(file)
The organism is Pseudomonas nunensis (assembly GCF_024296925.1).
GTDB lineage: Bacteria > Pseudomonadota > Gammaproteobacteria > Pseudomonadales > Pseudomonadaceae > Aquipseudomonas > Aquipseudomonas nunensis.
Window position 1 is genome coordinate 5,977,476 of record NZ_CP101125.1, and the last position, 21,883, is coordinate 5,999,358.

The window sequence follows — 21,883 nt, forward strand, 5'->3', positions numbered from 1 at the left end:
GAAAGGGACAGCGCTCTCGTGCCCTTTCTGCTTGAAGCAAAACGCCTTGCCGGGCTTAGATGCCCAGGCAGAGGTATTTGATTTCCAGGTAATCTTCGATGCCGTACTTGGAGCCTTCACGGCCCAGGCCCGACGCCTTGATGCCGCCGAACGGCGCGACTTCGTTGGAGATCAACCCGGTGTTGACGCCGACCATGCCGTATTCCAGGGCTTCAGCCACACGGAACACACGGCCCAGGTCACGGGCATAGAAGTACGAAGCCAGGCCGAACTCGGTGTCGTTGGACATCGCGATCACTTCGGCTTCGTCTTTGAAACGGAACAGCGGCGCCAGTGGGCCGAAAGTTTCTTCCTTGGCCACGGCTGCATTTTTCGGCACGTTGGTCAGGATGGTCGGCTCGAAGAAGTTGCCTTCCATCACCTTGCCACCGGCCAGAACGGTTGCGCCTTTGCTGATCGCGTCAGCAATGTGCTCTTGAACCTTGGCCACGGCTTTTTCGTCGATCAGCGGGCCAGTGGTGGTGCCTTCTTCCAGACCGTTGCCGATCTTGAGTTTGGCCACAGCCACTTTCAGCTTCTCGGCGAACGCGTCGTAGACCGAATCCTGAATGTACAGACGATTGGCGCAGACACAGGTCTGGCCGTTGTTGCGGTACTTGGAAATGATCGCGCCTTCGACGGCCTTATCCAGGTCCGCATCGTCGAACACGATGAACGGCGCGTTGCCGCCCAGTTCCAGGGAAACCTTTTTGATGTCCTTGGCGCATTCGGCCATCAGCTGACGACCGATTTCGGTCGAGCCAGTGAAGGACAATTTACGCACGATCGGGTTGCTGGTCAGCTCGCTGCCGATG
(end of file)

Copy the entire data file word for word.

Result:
The organism is Pseudomonas nunensis (assembly GCF_024296925.1).
GTDB lineage: Bacteria > Pseudomonadota > Gammaproteobacteria > Pseudomonadales > Pseudomonadaceae > Aquipseudomonas > Aquipseudomonas nunensis.
Window position 1 is genome coordinate 5,977,476 of record NZ_CP101125.1, and the last position, 21,883, is coordinate 5,999,358.

The window sequence follows — 21,883 nt, forward strand, 5'->3', positions numbered from 1 at the left end:
GAAAGGGACAGCGCTCTCGTGCCCTTTCTGCTTGAAGCAAAACGCCTTGCCGGGCTTAGATGCCCAGGCAGAGGTATTTGATTTCCAGGTAATCTTCGATGCCGTACTTGGAGCCTTCACGGCCCAGGCCCGACGCCTTGATGCCGCCGAACGGCGCGACTTCGTTGGAGATCAACCCGGTGTTGACGCCGACCATGCCGTATTCCAGGGCTTCAGCCACACGGAACACACGGCCCAGGTCACGGGCATAGAAGTACGAAGCCAGGCCGAACTCGGTGTCGTTGGACATCGCGATCACTTCGGCTTCGTCTTTGAAACGGAACAGCGGCGCCAGTGGGCCGAAAGTTTCTTCCTTGGCCACGGCTGCATTTTTCGGCACGTTGGTCAGGATGGTCGGCTCGAAGAAGTTGCCTTCCATCACCTTGCCACCGGCCAGAACGGTTGCGCCTTTGCTGATCGCGTCAGCAATGTGCTCTTGAACCTTGGCCACGGCTTTTTCGTCGATCAGCGGGCCAGTGGTGGTGCCTTCTTCCAGACCGTTGCCGATCTTGAGTTTGGCCACAGCCACTTTCAGCTTCTCGGCGAACGCGTCGTAGACCGAATCCTGAATGTACAGACGATTGGCGCAGACACAGGTCTGGCCGTTGTTGCGGTACTTGGAAATGATCGCGCCTTCGACGGCCTTATCCAGGTCCGCATCGTCGAACACGATGAACGGCGCGTTGCCGCCCAGTTCCAGGGAAACCTTTTTGATGTCCTTGGCGCATTCGGCCATCAGCTGACGACCGATTTCGGTCGAGCCAGTGAAGGACAATTTACGCACGATCGGGTTGCTGGTCAGCTCGCTGCCGATG